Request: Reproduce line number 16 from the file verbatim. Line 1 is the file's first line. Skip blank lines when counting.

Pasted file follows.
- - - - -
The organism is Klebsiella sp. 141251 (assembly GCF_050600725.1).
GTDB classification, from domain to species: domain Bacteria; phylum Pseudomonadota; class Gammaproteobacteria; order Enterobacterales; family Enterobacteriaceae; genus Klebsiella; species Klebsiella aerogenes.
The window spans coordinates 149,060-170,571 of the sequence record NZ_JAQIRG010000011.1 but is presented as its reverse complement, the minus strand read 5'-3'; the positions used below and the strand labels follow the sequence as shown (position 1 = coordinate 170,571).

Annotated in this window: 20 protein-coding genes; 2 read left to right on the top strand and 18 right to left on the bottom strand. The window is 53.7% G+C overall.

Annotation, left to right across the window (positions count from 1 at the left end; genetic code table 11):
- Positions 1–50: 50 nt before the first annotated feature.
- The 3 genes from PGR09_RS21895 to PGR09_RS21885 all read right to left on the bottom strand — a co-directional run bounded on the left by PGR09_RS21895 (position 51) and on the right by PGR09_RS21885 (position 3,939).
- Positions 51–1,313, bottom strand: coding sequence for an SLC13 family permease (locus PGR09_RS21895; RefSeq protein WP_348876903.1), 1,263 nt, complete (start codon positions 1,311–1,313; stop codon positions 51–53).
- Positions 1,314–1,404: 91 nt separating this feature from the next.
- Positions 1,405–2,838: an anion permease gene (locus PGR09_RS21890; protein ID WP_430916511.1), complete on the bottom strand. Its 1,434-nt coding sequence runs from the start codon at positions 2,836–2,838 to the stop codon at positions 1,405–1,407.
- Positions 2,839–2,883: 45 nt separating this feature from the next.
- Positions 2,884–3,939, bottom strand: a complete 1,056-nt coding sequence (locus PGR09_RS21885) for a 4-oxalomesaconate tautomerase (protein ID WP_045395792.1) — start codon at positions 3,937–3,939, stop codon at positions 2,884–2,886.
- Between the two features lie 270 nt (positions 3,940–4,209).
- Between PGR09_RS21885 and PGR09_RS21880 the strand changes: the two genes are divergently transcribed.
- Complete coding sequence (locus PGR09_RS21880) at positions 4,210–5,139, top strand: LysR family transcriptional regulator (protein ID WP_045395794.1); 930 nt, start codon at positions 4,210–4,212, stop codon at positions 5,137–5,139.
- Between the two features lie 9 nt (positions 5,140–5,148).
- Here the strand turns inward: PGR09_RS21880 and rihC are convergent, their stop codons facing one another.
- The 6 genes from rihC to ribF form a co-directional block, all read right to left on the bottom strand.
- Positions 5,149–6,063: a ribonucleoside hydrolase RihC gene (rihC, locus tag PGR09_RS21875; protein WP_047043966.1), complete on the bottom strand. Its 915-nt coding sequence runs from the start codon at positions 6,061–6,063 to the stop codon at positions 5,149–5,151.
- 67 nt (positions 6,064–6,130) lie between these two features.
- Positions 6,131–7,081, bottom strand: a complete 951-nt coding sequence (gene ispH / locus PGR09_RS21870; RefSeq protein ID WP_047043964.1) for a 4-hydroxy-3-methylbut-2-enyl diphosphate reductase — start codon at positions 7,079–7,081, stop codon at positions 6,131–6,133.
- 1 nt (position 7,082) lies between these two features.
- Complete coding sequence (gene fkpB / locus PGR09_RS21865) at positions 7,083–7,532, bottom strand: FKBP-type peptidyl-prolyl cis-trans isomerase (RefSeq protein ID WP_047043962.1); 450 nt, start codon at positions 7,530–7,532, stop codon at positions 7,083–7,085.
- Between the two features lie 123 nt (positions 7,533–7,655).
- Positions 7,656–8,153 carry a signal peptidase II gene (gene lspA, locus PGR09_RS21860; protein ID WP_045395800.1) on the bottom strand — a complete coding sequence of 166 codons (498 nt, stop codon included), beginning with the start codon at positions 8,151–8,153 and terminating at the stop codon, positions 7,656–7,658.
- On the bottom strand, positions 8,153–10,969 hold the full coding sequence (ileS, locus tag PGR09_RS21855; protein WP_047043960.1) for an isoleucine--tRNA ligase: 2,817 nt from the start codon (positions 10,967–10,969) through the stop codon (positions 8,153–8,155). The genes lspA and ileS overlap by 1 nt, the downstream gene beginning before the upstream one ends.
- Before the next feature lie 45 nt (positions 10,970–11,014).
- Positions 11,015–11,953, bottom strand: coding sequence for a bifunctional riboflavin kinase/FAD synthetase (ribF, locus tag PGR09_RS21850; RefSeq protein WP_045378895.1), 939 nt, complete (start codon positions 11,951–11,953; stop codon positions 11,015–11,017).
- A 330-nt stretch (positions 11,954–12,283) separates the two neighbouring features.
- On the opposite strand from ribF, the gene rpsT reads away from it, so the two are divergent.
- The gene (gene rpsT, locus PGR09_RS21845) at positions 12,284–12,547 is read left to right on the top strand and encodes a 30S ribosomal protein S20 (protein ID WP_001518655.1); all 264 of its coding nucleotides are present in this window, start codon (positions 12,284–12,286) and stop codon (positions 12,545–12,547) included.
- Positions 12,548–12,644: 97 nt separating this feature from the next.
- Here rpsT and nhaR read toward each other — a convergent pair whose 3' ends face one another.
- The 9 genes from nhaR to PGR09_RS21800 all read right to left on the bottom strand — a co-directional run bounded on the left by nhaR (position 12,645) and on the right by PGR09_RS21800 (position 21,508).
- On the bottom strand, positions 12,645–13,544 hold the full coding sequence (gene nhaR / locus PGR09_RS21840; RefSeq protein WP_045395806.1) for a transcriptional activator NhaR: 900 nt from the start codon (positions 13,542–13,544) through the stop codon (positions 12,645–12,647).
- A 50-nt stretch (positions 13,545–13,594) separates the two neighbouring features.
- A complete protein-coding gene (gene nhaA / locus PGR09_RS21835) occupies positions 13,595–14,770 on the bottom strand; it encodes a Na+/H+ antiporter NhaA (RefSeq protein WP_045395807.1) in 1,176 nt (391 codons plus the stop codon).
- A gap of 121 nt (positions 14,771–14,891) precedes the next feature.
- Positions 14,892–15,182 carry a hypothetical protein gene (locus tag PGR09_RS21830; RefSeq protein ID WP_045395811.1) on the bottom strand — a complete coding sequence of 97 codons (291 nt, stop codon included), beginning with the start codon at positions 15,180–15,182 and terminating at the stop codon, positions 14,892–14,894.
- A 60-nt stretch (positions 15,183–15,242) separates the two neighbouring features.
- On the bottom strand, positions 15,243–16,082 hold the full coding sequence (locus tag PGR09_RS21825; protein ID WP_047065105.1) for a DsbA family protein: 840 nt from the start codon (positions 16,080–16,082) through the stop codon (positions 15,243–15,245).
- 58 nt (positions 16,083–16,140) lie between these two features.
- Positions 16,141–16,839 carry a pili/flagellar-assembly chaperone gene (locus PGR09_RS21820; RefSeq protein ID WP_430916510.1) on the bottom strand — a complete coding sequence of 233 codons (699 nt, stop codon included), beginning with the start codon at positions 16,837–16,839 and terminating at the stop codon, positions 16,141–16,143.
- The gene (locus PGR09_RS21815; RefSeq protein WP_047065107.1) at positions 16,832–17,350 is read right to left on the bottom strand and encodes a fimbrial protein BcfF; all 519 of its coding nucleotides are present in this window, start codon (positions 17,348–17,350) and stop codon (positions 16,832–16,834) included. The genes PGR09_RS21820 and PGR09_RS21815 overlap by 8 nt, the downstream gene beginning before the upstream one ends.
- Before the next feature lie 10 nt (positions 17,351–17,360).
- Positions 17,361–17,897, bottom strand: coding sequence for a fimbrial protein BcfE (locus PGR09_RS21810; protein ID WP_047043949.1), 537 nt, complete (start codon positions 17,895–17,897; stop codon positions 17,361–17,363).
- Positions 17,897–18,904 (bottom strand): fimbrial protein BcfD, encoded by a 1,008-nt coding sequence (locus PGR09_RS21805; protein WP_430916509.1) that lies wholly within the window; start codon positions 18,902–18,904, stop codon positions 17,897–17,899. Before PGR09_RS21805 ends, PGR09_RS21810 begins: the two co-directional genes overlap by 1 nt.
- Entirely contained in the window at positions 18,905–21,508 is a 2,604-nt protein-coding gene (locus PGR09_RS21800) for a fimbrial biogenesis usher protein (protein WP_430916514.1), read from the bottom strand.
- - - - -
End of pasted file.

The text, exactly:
- Between the two features lie 9 nt (positions 5,140–5,148).